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Part Two: The Value of Money > Chapter 9. The Problem of the Existence of Local...

3. Alleged Local Differences in the Cost of Living

There is a certain connection between the assertion of local differences in the purchasing power of money and the widespread belief in local differences in the cost of living. It is supposed to be possible "to live" more cheaply in some places than in others. It might be supposed that both statements come to the same thing, and that it makes no difference whether we say that the Austrian crown was "worth" less in 1913 than the eighty-five pfennigs which corresponded to its gold value, or that "living" was dearer in Austria than in Germany. But this is not correct. The two propositions are by no means identical. The opinion that living is more expensive in one place than in another in no way implies the proposition that the purchasing power of money is different. Even with complete equality of the exchange ratio between money and other economic goods it may happen that an individual is involved in unequal costs in securing the same level of satisfaction in different places. This is especially likely to be the case when residence in a certain place awakens wants which the same individual would not have been conscious of elsewhere. Such wants may be social or physical in nature. Thus, the Englishman of the richer classes is able to live more cheaply on the Continent, because he is obliged to fulfill a series of social duties at home that do not exist for him abroad. Again, living in a large town is dearer than in the country if only because the immediate propinquity in town of so many possibilities of enjoyment stimulates desires and calls forth wants that are unknown to the provincial. Those who often visit theaters, concerts, art exhibitions, and similar places of entertainment, naturally spend more money than those who live in otherwise similar circumstances, but have to go without these pleasures. The same is true of the physical wants of human beings. In tropical areas, Europeans have to take a series of precautions for the protection of health which would be unnecessary in the temperate zones. All those wants whose origin is dependent on local circumstances demand for their satisfaction a certain stock of goods which would otherwise be used for the satisfaction of other wants, and consequently they diminish the degree of satisfaction that a given stock of goods can afford.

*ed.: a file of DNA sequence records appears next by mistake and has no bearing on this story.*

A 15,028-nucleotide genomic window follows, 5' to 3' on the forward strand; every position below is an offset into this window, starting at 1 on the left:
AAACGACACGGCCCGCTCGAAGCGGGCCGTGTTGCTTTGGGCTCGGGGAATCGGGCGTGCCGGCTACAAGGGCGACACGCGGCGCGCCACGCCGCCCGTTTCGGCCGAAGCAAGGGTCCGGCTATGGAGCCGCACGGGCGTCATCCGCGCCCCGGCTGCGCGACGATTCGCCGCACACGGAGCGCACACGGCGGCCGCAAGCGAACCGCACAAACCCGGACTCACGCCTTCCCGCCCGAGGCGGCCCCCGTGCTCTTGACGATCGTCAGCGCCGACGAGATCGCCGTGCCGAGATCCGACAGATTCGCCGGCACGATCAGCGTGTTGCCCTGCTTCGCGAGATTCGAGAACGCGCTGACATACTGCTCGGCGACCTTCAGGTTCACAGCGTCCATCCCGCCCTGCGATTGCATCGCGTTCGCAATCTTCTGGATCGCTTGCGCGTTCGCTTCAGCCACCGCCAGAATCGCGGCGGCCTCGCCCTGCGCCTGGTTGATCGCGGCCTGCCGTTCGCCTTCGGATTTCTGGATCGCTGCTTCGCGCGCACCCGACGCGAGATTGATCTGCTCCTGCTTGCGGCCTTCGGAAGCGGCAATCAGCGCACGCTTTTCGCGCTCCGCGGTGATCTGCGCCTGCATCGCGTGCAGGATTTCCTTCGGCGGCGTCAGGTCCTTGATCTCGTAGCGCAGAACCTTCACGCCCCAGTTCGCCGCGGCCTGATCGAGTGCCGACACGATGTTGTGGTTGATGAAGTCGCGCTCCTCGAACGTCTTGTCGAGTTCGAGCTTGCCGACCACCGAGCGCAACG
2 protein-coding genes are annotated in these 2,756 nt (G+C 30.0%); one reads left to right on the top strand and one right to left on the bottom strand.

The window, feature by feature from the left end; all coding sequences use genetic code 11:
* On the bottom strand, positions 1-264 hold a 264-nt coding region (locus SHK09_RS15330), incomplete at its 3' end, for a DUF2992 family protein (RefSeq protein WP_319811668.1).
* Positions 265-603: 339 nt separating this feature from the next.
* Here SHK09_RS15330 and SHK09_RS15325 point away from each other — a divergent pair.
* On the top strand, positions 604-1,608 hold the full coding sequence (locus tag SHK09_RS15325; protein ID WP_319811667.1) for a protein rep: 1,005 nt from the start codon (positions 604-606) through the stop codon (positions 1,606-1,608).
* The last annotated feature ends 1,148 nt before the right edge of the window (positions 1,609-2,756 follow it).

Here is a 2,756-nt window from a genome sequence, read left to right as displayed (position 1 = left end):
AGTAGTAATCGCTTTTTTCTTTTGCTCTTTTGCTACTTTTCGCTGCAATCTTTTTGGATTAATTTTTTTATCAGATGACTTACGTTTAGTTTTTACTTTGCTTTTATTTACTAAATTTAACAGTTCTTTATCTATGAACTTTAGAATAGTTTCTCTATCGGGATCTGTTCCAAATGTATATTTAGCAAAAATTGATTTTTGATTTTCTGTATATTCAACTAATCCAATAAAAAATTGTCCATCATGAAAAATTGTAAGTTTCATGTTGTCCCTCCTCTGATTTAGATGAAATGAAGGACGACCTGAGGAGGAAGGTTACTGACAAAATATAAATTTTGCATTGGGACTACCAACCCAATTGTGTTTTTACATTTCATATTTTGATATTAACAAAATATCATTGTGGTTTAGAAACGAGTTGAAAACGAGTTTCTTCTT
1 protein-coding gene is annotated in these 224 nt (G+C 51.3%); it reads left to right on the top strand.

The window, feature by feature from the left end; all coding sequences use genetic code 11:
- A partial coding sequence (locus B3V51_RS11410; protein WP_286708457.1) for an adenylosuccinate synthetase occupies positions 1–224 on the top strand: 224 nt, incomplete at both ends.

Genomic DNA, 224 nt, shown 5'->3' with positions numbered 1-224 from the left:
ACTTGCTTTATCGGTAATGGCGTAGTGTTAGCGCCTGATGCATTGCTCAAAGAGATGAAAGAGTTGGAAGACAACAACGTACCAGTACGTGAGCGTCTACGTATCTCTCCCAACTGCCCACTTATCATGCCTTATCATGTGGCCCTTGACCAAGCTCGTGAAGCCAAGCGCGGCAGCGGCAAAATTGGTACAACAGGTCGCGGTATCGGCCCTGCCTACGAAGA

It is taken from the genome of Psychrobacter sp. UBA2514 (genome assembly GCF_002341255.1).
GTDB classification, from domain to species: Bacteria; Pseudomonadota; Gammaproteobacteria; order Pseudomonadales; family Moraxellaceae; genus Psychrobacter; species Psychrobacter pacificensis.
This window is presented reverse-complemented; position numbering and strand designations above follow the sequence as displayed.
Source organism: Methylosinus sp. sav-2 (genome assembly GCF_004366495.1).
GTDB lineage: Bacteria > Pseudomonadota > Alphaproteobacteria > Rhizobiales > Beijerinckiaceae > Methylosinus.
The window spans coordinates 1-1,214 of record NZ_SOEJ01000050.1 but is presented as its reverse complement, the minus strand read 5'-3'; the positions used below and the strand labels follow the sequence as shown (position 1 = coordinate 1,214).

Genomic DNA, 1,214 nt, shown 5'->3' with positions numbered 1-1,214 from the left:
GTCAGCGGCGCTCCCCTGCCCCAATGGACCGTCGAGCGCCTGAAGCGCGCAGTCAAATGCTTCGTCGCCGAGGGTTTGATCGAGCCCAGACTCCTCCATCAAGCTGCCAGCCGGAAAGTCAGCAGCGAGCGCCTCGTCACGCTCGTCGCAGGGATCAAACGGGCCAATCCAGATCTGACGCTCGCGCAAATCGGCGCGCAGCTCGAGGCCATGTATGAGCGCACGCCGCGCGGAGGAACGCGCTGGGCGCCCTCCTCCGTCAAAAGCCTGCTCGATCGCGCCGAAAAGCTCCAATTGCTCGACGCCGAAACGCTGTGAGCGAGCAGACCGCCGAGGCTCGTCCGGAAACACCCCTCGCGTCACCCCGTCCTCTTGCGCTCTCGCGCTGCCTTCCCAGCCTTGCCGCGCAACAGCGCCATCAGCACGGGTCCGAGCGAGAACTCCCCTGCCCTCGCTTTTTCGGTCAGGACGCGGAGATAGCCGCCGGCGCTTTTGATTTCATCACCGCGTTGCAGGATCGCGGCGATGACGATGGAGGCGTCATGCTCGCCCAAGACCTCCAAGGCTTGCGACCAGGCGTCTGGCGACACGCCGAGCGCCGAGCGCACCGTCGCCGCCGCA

Hence, the statement that the cost of living is different in different localities only means that the same individual cannot secure the same degree of satisfaction from the same stock of goods in different places. We have just given one reason for this phenomenon. But, besides this, the belief in local differences in the cost of living is also supported by reference to local differences in the purchasing power of money. It would be possible to prove the incorrectness of this view. It is no more appropriate to speak of a difference between the purchasing power of money in Germany and in Austria than it would be justifiable to conclude from differences between the prices charged by hotels on the peaks and in the valleys of the Alps that the objective exchange value of money is different in the two situations and to formulate some such proposition as that the purchasing power of money varies inversely with the height above sea level. The purchasing power of money is the same everywhere; only the commodities offered are not the same. They differ in a quality that is economically significant—the position in space of the place at which they are ready for consumption.